A Nerd’s guide to a Vagrant Galaxy

Captain James T. Kirk used to Say:

To boldly go where no one has gone before.

Well… where you didn’t go before and about to explore is a strange new world called Vagrant.

So what is Vagrant in short?

Vagrant is free and open-source software for creating and configuring virtual development environments.

Welcome to my beginners guide!

Why use Vagrant

So.. a couple of years ago some developers talked about vagrant. About how “easy” it was to install and use your development environment. But we have our development server, or hell I can install Wamp on my windows machine! Why would I need a Vagrant environment?

How wrong I was on Vagrant. Years went by and I had more and more problems with my online development server and well… installing WAMP on a Mac….. yeah…..

So more and more developers around me started using Vagrant. And I didn’t, and problems kept piling up. Indexing on an IDE was so slow on the ssh mounted drive that I started to rsync files from my disk to the developers server. When rsync’s failed… well guess what… nothing worked. Working from home when the VPN is down.. or working without internet… impossible! Yes you can use WAMP on your Mac or Windows machine…. but what will never be the same as your test, accept and live server.

And that is where Vagrant comes in. You can create a server on your own machine, with local development website (or whatever) files, with the same OS and webserver version as your live webserver.

If you need more convincing go to Why Vagrant

Where to start with Vagrant

You can create as much vagrant environments as you like. Each one with it’s own purpose. You can create vagrants for projects written in programming languages such as PHP, Python, Java, C# and JavaScript. Hell it even supports Docker containers, but let’s not go there for today.

Today we are going to take the easy ride. We are going to have a Vagrant environment up and running within 5 minutes!

The first thing you have to do is install virtualization software like:

 

 

I like the VM Virtualbox by Oracle but it’s what ever suits your needs.

When the virtualization software is installed go to Vagrant Cloud Boxes. Here you can find ready build environments.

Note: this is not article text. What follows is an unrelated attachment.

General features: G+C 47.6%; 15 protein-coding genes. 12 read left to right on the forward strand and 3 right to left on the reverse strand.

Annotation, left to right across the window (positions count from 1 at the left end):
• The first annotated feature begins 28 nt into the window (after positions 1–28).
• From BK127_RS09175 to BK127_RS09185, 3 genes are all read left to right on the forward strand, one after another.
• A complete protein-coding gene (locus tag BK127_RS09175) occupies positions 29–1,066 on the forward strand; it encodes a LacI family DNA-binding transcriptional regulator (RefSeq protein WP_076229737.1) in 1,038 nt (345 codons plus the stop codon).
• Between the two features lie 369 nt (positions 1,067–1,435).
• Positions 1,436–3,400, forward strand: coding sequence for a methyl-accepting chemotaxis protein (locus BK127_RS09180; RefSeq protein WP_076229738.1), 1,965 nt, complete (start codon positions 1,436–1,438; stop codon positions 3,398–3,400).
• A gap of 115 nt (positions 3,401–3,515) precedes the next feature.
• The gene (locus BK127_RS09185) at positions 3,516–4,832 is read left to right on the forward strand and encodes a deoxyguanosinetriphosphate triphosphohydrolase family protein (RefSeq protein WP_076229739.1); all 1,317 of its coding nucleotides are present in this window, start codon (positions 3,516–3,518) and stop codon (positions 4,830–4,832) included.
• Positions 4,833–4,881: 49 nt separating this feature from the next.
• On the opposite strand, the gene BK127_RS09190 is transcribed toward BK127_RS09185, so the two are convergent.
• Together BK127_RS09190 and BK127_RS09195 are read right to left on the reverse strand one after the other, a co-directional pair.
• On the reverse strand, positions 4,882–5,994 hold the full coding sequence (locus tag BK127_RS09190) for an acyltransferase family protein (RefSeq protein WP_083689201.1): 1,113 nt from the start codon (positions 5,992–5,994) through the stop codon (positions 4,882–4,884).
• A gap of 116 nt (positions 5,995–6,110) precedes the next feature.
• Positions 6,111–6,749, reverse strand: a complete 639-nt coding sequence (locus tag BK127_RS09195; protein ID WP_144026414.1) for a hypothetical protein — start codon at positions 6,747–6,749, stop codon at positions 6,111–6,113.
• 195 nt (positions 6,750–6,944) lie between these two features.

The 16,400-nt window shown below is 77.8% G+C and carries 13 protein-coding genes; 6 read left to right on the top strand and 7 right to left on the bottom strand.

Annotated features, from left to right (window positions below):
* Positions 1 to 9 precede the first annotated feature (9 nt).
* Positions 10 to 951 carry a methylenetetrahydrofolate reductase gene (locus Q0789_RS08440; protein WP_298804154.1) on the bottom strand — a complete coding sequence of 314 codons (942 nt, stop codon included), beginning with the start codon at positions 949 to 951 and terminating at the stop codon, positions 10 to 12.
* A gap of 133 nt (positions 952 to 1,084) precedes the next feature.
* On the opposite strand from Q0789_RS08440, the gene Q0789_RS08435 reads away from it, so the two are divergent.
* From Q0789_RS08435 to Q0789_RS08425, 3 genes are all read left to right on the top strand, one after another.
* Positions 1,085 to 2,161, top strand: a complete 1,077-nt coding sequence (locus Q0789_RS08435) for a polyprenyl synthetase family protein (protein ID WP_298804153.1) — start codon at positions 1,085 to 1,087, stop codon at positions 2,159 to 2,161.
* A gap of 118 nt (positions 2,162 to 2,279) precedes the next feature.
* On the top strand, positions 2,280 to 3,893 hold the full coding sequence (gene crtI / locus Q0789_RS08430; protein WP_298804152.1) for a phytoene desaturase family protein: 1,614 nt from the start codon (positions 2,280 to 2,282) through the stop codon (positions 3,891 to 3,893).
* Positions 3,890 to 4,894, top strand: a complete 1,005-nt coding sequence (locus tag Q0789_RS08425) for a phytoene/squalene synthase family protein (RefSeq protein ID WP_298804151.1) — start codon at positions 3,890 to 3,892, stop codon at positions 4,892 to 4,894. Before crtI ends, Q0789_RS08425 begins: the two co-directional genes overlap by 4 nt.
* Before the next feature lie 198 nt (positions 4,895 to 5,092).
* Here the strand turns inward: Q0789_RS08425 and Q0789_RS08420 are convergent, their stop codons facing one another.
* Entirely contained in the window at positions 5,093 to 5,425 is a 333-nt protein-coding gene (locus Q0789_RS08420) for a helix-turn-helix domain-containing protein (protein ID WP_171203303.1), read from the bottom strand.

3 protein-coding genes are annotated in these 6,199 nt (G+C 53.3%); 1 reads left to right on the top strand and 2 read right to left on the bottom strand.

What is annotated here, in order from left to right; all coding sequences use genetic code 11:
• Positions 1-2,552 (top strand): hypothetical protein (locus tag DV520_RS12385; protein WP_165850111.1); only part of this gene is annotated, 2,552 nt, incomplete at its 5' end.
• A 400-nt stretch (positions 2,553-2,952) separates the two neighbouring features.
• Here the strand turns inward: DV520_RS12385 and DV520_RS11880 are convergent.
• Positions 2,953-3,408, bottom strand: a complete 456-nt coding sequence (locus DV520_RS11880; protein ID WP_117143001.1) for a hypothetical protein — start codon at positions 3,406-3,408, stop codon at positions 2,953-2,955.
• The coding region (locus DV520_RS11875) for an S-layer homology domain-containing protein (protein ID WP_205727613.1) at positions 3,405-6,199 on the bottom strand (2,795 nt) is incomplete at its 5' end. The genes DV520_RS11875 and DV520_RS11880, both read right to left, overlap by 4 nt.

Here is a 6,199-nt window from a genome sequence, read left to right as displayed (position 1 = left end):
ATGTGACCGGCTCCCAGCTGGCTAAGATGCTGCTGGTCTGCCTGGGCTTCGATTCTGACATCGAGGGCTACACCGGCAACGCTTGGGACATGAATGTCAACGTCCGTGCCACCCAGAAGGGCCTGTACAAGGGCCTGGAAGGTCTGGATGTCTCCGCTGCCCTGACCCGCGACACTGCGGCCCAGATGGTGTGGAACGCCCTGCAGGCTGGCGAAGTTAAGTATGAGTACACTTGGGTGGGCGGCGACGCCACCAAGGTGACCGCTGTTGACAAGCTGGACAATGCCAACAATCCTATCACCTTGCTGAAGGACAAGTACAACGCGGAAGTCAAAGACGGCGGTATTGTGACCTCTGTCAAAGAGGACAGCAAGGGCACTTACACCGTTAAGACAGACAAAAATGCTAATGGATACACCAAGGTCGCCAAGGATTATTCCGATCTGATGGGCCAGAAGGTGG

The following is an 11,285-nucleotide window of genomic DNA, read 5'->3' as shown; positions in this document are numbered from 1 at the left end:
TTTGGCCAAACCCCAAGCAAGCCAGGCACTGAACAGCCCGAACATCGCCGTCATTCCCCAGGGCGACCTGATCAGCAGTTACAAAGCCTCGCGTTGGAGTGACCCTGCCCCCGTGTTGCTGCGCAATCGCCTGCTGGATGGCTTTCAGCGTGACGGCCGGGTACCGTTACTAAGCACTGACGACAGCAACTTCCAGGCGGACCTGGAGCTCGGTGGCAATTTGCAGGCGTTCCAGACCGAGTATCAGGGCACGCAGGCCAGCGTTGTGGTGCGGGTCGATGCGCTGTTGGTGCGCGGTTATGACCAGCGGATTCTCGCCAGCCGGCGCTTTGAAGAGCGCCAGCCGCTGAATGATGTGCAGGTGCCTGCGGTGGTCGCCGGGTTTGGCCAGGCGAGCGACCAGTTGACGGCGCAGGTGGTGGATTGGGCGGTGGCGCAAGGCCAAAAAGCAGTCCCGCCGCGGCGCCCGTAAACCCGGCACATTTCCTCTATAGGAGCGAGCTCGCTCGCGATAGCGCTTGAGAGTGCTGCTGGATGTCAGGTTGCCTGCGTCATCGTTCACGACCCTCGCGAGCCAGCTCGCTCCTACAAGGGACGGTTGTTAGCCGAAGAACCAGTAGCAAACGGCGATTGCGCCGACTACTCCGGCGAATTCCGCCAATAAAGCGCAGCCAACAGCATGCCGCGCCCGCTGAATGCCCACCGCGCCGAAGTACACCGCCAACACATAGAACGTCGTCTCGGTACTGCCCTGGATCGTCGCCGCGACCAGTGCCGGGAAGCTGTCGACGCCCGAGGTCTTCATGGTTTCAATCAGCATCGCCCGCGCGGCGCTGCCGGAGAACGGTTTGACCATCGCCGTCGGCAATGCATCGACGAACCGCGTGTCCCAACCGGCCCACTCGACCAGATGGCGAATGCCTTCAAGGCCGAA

Just search for a environment you would like to have for your development. I choose the Centos/php/mysql environment named : smallhadroncollider/centos-6.4-lamp

So go where you want to start your project and type in a console / terminal:

vagrant init smallhadroncollider/centos-6.4-lamp

Or if you have choosen another build type that build behind your vagrant init.

Now a Vagrantfile is downloaded on to your system.

So, ready to spin up your environment for the first time? The first time will take longer as the complete server package will be downloaded, unpacked and installed as a server.

Here we go! Type in a console / terminal:

vagrant up

You will see lot’s and lot’s of things happen in the console. The compete server package will be downoaded, unpacked, installed and configured by the Vagrantfile.

After 3 minutes or so, depending on your internet speed and your computer CPU the environment will be ready to go!

Yes its done! It’s finished! It’s ready to develop!!

So now what? Well you could do

vagrant ssh

in your console or terminal to connect to ssh to your environment. But that is just lame! You want to get some your html or php or what ever website files on to it, right!?!?!

First let’s search for the www folder on the vagrant server.

So if you didn’t all ready

vagrant ssh

do that now and lets search on the virtual server for the www folder. On my centos its in /var/www/public/. Most of the time it is either /var/www/public/ or /var/www/

Found it? Copy the whole path to a texteditor (notepad eg) you will need it later.

Okay then, lets spin down the vagrant server.

Type

vagrant halt

into your console or terminal.

The system stops! This can take seconds to minutes, depending on your computer cpu

Now open the Vagrantfile in a texteditor like notepad or thru nano.

Find the line that start with

#config.vm.synced_folder

Change that line to

config.vm.synced_folder “src/”, “/var/www/public/”

So remove the dash (#) and after config.vm.synced_folder type your local folder where your current web development files are, you can use “” for the current folder. And in the second part put the copied folder path from the virtual machine.

If you don’t have any files yet to display or to work with, just create a simple index.html file on your local machine in the folder where the Vagrantfile is

Now search in Vagrantfile for the line that starts with

#config.vm.network “private_network”,

Change that line to

config.vm.network “private_network”, ip: “192.168.33.10”

Okay save the file. And type

vagrant up

in your terminal or console. The server is now configured with 192.168.33.10 as it’s local IP address and mounts your local folder to it’s virtual web folder.

Anything you change now in your local web folder will automaticly apear in the mounted folder.

Okay… open up a browser and go to http://192.168.33.10. Do you see your index.html or website.

If you want to stop with this vagrant server or your closing your Mac or Windows machine, dont forget to close your vagrant environment first.

vagrant halt

Some good things to know!

Using mysql? login with : root/root

Wanna vagrant sudo? pw : vagrant

Wanna stop using this Vagrant environment? Just type

vagrant destroy

And it’s all gone! (not your own webfiles as they are your local drive!)

Customised Vagrant environment

Well that’s all for today folks. Next time I’ll explain to you how to create a completly customised Vagrant environment.

Nerd Herder ☆ Scrum Master ☆ Jira Ninja ☆ Freeletics evangelist ☆ Photo Shooter ☆ Dad ☆ Husband ☆ Zookeeper ☆ Blogger Fit Dutch Bodies ☆ Dutch

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